GREIX: Real estate prizes in Germany stabilize

According to the latest update of the Greix (German Real Estate Index), house prices have now bottomed out from the price correction and are picking up again compared with the previous quarter. Prices for apartments are declining, but only slightly and with wide regional heterogeneity. Here, too, rising prices can be observed again in some cities.

Compared with the previous quarter, Q1 2023, prices for apartments decline by 0.3 percent. Single-family house prices increase 2.3 percent, while multi-family house prices increase 1.8 percent.

Also inflation-adjusted, only apartments prices decline (-1.5 percent), while single-family house prices (+1.1 percent) and multi-family house prices (+0.5 percent) are up when measured in current purchasing power. 

Compared with the previous-year quarter, Q2 2022, all housing segments are still down sharply. Apartment prices are down 9.9 percent in comparison, single-family house prices are down 10.5 percent, and multi-family house prices are down 20.9 percent.

"The German real estate market proved to be quite robust in the second quarter. The expectation that the European Central Bank's interest rate hikes will gradually come to an end has obviously done good to the real estate market after the significant price corrections of recent months," says Moritz Schularick, President of the Kiel Institute. "The fact that real estate prices are stabilizing even when adjusted for inflation is a positive signal for the economy."

Top-7 cities (apartments, nominal prices, compared to previous quarter)

Prices for apartments in Germany's Top-7 cities (Berlin, Düsseldorf, Frankfurt a. M., Hamburg, Cologne, Munich, Stuttgart) are stabilizing and in some cases even rising compared with the previous quarter. The outlier on the downside is Hamburg, where prices are down 3.9 percent. The second sharpest price decline was in Frankfurt a.M., but at minus 0.9 percent this was already quite moderate.

In Düsseldorf (+2.9 percent) and Berlin (+1.3 percent), prices for apartments are already rising again.

In Cologne (-0.2 percent) and Stuttgart (-0.4 percent), prices are declining only minimally. Note: No second-quarter data are available for Munich in this Greix update.

Other cities (apartments, nominal prices, compared to previous quarter)

Outside the Top-7 cities, too, the picture is mixed, with apartments becoming even more affordable or already more expensive again, depending on the region. In Erfurt, the increase compared with the previous quarter was quite significant at plus 5.9 percent, followed by Chemnitz at plus 3.4 percent.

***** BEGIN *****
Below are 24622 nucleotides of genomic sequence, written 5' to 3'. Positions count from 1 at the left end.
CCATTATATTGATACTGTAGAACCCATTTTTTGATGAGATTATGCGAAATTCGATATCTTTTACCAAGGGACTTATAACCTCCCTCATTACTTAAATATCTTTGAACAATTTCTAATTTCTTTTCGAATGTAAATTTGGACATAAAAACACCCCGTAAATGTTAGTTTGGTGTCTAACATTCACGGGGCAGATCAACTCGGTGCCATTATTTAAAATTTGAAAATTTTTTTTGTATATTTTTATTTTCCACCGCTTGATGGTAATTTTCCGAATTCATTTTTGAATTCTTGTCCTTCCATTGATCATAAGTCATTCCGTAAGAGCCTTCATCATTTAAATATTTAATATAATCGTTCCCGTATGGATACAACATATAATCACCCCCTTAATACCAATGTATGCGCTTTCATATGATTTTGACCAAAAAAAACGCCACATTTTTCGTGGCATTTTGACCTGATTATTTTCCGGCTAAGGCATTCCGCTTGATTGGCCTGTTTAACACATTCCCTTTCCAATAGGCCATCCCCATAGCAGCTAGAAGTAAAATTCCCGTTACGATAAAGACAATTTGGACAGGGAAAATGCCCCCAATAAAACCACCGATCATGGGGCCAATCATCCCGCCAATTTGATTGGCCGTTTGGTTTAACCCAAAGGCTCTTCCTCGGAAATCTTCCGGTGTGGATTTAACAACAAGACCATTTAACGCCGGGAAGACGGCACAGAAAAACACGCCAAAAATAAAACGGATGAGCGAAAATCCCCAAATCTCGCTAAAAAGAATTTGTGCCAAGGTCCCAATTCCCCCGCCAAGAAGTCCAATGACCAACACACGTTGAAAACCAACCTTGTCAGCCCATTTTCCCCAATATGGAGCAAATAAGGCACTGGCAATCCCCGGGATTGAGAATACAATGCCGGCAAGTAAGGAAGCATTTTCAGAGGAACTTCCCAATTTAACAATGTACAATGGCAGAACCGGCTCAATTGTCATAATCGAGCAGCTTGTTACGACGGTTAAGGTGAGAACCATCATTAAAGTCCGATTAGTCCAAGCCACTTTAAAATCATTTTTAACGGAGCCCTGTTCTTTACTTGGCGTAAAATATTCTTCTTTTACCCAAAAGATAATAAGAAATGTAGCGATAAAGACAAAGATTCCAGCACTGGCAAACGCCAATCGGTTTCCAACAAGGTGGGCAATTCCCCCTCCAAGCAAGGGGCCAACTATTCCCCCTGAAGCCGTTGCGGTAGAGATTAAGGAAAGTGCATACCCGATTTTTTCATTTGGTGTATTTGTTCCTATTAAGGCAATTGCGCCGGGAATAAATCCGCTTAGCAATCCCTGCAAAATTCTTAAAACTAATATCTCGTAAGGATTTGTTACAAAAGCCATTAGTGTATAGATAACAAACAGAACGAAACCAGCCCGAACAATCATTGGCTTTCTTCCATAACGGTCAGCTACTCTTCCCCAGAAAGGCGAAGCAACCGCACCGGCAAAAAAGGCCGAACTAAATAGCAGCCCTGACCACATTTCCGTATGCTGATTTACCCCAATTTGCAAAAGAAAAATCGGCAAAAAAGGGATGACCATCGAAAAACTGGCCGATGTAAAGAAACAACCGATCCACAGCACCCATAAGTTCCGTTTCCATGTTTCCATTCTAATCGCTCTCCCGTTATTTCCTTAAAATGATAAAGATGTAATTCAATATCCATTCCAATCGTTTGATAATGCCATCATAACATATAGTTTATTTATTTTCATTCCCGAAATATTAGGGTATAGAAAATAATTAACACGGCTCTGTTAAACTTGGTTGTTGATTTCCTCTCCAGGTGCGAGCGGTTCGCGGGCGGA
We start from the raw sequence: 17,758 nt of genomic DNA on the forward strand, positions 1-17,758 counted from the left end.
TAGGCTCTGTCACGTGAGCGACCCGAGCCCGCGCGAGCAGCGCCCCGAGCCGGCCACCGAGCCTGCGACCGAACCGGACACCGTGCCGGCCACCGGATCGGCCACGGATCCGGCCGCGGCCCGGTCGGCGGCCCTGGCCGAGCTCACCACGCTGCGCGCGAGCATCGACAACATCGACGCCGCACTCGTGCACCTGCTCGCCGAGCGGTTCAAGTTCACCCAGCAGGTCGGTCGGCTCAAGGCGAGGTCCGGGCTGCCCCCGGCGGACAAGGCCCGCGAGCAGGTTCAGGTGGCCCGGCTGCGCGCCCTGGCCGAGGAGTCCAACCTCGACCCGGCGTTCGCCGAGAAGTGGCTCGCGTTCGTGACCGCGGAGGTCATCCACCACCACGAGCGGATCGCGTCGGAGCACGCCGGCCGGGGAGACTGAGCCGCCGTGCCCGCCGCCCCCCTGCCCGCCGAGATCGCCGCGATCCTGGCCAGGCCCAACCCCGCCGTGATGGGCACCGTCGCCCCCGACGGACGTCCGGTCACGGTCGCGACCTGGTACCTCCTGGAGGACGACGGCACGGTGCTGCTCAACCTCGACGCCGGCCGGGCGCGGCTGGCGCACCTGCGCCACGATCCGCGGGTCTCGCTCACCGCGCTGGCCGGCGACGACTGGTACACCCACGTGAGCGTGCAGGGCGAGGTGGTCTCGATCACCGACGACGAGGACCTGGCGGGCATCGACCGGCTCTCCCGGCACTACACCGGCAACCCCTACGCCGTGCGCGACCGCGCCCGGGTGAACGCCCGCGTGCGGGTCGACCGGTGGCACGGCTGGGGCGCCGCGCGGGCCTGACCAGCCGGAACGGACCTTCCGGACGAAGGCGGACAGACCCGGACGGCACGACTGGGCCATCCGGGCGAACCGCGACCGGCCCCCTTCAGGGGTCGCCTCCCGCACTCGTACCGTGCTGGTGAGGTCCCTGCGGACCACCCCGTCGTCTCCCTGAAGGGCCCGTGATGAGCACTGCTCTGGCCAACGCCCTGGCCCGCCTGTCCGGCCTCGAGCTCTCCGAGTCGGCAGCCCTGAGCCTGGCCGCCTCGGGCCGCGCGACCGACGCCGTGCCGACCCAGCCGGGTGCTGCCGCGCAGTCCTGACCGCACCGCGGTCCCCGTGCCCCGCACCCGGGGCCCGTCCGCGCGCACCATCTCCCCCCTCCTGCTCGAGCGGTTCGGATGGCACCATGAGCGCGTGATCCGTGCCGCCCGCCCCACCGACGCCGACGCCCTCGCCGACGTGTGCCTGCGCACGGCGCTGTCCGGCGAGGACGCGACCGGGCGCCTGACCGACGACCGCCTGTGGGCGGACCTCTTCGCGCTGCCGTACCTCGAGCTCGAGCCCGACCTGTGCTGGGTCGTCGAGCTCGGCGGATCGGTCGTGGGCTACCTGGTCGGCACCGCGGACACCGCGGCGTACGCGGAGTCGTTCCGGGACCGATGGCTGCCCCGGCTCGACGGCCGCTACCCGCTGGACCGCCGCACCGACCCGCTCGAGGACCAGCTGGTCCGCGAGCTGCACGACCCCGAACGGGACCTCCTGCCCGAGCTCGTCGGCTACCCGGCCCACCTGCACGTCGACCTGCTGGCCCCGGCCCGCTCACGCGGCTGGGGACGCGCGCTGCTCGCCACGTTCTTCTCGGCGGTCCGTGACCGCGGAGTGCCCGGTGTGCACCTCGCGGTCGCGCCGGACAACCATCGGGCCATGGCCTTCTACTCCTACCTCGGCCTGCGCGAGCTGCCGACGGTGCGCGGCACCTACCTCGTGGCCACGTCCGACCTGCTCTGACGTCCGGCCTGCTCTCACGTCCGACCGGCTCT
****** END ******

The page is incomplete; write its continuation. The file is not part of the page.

In Potsdam (+1.2 percent) and Duisburg (+0.8 percent), sales prices rose only slightly. Significant declines can be observed in Dresden (-1.7 percent) and, above all, Bonn (-2.7 percent), and Wiesbaden (-3.7 percent).

Price decline since peak (apartments, nominal prices, compared to previous quarter)

Compared with their respective highs, sales prices for apartments are all down, both for all cities in the Top-7 cities, and for the Greix itself, i.e. the entirety of the 18 cities examined.

The intensity of the price decline is very heterogeneous. In Frankfurt a. M., prices have fallen the most since their peak, by more than 13 percent. A similarly sharp drop in prices can be observed in Hamburg. Düsseldorf, Stuttgart, and Munich (latest data from Q1/2023) follow with a drop of over 11 percent. Given the high inflation in recent quarters, the decline in inflation-adjusted prices was even more pronounced.

The smallest price declines since the peak have been in Cologne, at just over 6 percent, and Berlin, at just under 5 percent.

The Greix price index, which is made up of all 18 cities, shows a decline of around 9 percent. This indicates that the price decline outside the Top-7 cities areas was less than within them, as the Greix price decline is below the average for the Top-7 cities.

"The latest Greix figures show that the price decline in the real estate market is leveling off and that prices are even starting to rise again in certain regions. It remains to be seen whether a turnaround towards rising prices has already been heralded. After the historically unusually strong and rapid price decline such as we have seen, a phase of countermovement is quite normal, which could be followed by renewed price declines," says Schularick.

Read short report:
Greix Q2 2023: Real estate prizes in Germany stabilize

About the Greix:

  • What is the Greix?
    The Greix is a real estate price index for Germany based on actual, notarized sales prices. It tracks the price development of individual cities and neighborhoods back to 1960 and is based on more than two million transaction data. The dataset can be used to analyze long-term trends in real estate markets and to contextualize current developments in a historical context.


  • What data and methods are used to create the indices?
    The data collection and evaluation takes place in cooperation with the local expert committees. All real estate transactions are recorded in their entirety. Price trends are calculated using the latest scientific standards and statistical methods (hedonic regression method). The Greix thus stands for the highest scientific data quality.


  • Who is funding the Greix?
    Greix is financed by public funding and is a project of the Bonn-Cologne Cluster of Excellence ECONtribute, funded by the DFG, and the Kiel Institute for the World Economy (IfW Kiel) with the aim of increasing transparency in the real estate market. Different price indices for 18 cities are freely accessible at Additional cities will gradually be added to the data set.